2 Forces and Vector Analysis

Representation of forces

In physics and mechanics, forces are represented by vectors. Simon Stevin, a Flemish mathematician and physicist, was the first one who explained the vector analysis.
A vector is a straight arrow pointing in the direction in which it acts. A vector is defined by:
  • Magnitude
  • Direction
  • Point of Application (position)

Figure 2-1: A vector is defined by magnitude, direction and point of application (position)

Forces may act on structural elements at one or multiple points. For example, a column that sits directly on a concrete slab applies a point load on a surface. Also, forces may be distributed uniformly (like the self-weight of a beam) or non-uniformly (like fluid pressure or snowdrift) along the length or surface of a structural element.

Figure 2-2: Distribution of load on a simple beam

The total magnitude of a distributed load can be represented as a single (resultant) load applied at the center of gravity. In two dimensions, the center of gravity is the same as the center of area of the distribution pattern.

Figure 2-3: Equivalent point loads of two distributed loads

The image shown below represents different distribution patterns and the location of their center of area.

 Figure 2-4: The center of gravity of different distribution patterns of loads

Characteristics of forces

Forces may cause:

  • Tension: pulling apart.
  • Compression: pushing together.
  • Bending: applying equal and opposite couples in its own plane to an element; Or applying transverse forces to an element at some distance from its support.
  • Torsion: twisting action from applying equal and opposite couples to the ends of a similar element in planes at a right angle to its axis.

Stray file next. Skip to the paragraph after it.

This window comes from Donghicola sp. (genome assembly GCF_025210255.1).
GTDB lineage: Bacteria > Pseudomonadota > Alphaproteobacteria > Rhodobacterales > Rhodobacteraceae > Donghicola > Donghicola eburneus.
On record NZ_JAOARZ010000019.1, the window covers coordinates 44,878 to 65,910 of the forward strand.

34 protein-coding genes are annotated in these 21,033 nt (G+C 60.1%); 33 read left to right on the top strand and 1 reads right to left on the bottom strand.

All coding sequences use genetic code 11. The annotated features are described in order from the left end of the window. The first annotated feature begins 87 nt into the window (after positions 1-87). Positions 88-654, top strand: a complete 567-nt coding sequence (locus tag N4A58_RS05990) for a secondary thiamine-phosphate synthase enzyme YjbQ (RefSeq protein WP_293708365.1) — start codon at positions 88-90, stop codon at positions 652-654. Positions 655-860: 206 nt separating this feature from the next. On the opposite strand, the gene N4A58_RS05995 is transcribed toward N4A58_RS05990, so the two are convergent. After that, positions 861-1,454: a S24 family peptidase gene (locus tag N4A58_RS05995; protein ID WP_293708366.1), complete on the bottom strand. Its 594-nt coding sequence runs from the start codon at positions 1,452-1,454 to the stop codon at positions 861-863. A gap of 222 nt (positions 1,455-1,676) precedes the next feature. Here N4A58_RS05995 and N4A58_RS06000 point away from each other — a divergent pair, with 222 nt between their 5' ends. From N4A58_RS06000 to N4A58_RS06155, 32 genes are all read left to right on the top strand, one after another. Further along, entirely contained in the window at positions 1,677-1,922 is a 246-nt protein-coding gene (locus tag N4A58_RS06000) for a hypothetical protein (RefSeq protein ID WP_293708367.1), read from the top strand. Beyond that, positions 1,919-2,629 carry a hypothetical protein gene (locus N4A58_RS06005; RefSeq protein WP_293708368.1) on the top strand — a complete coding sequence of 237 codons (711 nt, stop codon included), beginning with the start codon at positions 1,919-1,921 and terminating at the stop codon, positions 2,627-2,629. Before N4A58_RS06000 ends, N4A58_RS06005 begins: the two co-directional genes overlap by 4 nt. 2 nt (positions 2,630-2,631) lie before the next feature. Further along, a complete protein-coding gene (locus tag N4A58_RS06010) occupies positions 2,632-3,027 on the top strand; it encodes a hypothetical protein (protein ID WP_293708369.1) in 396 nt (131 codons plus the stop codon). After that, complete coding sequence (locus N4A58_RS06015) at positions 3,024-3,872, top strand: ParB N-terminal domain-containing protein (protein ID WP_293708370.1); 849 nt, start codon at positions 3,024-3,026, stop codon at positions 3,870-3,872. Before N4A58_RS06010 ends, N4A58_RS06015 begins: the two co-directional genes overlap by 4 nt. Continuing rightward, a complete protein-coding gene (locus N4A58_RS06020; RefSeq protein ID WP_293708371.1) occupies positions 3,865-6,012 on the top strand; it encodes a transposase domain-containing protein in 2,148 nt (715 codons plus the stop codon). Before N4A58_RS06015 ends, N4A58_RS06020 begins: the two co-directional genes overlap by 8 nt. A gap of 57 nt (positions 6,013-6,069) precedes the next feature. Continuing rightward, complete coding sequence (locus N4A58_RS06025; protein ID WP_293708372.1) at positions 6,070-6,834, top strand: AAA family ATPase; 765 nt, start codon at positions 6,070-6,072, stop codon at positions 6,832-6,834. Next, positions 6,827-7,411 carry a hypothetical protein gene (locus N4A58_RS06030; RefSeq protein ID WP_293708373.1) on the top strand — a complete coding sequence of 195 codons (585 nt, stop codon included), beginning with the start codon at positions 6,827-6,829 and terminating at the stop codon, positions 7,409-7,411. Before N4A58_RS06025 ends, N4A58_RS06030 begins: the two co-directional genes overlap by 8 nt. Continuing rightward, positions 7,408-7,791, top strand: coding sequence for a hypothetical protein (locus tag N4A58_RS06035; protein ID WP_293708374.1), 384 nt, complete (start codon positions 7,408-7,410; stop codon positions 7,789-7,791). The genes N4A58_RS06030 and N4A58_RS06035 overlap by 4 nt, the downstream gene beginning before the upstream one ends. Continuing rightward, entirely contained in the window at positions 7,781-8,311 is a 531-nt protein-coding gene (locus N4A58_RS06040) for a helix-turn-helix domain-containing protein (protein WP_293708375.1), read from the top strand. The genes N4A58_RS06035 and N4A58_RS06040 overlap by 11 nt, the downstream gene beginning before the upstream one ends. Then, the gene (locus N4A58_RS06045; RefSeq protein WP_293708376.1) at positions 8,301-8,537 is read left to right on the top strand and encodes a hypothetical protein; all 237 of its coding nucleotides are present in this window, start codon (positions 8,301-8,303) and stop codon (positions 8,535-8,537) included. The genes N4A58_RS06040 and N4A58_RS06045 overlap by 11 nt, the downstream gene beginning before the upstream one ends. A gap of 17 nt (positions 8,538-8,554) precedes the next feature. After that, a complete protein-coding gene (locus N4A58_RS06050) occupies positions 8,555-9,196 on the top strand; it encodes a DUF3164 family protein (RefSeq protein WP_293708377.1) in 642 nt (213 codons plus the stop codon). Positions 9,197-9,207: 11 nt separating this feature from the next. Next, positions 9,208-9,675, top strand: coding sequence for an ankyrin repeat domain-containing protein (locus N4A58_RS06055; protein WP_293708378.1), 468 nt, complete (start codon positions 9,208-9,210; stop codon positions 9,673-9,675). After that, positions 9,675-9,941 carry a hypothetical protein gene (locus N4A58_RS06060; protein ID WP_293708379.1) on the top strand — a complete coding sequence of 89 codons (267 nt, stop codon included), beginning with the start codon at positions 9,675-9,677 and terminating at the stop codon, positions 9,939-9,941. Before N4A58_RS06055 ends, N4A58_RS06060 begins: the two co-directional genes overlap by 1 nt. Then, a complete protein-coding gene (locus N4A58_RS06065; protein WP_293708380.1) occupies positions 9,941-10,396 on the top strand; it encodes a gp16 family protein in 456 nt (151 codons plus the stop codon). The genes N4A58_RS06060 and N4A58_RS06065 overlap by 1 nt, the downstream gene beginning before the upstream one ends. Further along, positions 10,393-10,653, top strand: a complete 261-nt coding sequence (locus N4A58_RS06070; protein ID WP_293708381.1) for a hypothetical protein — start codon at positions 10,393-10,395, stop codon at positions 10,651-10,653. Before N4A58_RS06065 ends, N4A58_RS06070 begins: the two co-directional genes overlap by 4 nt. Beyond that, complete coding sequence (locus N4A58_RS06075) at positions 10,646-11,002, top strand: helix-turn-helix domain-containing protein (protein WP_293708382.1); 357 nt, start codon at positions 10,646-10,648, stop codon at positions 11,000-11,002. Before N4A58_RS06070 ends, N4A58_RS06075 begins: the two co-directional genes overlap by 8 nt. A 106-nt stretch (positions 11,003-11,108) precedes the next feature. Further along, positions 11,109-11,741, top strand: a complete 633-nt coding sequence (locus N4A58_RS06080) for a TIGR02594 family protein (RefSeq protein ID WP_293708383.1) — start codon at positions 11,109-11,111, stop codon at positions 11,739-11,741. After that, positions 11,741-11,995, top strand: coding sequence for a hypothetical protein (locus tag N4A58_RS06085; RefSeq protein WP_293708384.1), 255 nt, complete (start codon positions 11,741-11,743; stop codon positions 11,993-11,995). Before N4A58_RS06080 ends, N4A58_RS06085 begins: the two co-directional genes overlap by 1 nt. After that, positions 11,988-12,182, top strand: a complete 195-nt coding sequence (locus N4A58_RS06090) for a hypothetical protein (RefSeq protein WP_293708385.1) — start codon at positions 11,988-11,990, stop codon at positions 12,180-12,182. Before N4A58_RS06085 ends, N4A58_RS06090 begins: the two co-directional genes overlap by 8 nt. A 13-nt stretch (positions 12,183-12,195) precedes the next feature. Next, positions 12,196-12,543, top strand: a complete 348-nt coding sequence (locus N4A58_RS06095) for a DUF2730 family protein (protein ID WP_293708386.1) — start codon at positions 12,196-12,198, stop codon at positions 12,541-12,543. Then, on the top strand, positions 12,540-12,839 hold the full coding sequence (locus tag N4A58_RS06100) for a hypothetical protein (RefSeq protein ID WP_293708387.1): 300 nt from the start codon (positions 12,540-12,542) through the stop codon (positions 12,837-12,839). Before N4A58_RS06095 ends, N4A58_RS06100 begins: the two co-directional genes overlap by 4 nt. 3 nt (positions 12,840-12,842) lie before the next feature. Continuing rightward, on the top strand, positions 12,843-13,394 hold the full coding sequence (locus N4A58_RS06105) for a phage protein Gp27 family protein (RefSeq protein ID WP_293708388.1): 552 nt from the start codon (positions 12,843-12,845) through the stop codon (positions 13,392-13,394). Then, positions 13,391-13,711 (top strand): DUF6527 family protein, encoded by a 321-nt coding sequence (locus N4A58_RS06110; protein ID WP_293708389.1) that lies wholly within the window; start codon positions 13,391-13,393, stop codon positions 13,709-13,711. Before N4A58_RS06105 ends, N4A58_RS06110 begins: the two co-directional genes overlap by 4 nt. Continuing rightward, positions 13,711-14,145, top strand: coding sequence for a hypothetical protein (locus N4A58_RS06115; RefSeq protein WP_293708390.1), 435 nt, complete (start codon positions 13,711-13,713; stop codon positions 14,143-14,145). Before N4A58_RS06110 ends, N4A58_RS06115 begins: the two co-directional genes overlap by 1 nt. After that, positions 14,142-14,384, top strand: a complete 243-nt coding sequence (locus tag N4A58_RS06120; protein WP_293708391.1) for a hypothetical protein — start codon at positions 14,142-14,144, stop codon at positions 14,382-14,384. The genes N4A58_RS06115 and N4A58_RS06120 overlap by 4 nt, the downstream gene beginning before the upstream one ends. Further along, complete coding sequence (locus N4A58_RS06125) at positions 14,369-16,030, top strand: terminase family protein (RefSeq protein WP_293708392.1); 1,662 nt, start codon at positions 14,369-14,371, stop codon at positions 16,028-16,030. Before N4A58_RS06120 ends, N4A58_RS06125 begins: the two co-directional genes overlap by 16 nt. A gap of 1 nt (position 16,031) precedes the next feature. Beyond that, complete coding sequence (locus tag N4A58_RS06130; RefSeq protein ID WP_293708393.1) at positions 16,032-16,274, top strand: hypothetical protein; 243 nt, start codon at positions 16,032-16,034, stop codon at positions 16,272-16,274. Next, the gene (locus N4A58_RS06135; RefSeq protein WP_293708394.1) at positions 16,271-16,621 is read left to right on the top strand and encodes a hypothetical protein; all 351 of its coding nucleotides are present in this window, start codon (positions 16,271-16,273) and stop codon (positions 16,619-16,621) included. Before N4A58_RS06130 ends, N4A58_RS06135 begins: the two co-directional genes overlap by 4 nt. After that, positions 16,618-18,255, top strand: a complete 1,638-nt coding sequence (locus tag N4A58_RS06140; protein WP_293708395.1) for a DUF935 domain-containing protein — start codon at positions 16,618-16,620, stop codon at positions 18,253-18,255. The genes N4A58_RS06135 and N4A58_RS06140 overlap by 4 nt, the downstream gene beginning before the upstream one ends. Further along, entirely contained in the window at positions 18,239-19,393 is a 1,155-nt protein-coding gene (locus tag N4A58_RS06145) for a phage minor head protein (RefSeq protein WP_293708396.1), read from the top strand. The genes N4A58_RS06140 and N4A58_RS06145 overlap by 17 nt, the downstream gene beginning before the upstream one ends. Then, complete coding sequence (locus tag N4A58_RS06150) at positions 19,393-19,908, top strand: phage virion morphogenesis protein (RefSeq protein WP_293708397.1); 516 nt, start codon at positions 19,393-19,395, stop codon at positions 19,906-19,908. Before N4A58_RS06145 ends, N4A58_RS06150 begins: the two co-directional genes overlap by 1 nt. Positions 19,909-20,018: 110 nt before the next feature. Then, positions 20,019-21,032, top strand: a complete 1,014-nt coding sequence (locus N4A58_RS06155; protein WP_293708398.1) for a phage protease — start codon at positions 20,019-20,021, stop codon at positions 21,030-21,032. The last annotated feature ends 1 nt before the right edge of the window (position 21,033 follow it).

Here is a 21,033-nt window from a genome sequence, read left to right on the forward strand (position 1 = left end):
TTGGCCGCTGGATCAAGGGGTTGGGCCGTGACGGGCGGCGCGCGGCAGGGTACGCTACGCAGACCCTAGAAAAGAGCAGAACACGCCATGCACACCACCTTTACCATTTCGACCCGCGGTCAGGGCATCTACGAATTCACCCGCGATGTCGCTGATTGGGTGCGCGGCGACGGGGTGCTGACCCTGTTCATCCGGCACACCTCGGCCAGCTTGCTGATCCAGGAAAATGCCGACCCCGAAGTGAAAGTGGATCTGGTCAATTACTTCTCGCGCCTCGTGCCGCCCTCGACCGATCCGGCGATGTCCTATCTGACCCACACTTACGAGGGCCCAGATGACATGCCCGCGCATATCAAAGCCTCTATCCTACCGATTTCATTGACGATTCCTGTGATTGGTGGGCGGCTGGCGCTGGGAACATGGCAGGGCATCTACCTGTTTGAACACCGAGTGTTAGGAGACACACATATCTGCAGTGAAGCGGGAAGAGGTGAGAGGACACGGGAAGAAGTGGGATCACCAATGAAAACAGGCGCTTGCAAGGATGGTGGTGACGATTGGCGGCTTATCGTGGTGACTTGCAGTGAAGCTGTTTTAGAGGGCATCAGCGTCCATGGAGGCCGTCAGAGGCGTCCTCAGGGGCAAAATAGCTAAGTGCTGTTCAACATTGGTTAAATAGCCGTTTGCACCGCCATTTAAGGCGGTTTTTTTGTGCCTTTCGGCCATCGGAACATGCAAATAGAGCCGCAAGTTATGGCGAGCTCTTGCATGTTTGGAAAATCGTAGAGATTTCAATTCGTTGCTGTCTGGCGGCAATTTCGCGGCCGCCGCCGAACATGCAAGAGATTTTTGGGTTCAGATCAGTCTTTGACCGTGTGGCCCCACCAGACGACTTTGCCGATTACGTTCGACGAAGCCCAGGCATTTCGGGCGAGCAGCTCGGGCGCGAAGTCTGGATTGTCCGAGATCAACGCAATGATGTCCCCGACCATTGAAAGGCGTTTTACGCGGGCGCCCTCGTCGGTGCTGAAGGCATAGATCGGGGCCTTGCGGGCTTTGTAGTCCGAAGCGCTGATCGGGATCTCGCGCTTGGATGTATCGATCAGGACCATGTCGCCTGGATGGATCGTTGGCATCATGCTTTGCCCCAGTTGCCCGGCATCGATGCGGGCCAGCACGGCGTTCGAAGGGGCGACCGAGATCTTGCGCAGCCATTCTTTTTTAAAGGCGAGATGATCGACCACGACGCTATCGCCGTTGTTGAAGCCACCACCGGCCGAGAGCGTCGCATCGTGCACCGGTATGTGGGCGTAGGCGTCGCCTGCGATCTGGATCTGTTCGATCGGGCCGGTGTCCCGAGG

• Shear: an action that tends to cause slipping of one part of an element on another.

Figure 2-5: Different characteristics of loads.

Note: The “Buckling” effect in long compression members will be discussed in Chapter 11.

Force systems

Force vectors may pass through a single point (concurrent) or be parallel (non-concurrent). Furthermore, force vectors may lay in a single plane (coplanar) or cannot be in a single plane (non-coplanar). Therefore, four different force systems can be identified:

  • Concurrent – Coplanar
  • Non-concurrent – Coplanar
  • Concurrent – Non-coplanar
  • Non-concurrent – Non-coplanar

Figure 2-6: Different force systems

Force addition

1. Adding inline forces

If force vectors are all inline, you can simply add their magnitudes to find the resultant. You can see an example of linear addition in a tug-of-war rope contest.

Figure 2-7: When the two force vectors are applied in two different directions and have the same magnitude the resultant equals to zero.

Figure 2-8: When the total of one set of force vectors are greater than the other set the resultant will be applied to the direction of the set with greater magnitude.

2. Adding orthogonal forces

Two orthogonal forces can be added together, simply by using the Pythagorean Theorem. The resultant equals to the hypotenuse.  You may refer to “Intro to the Pythagorean theorem” at Khan Academy to review the Pythagorean equation.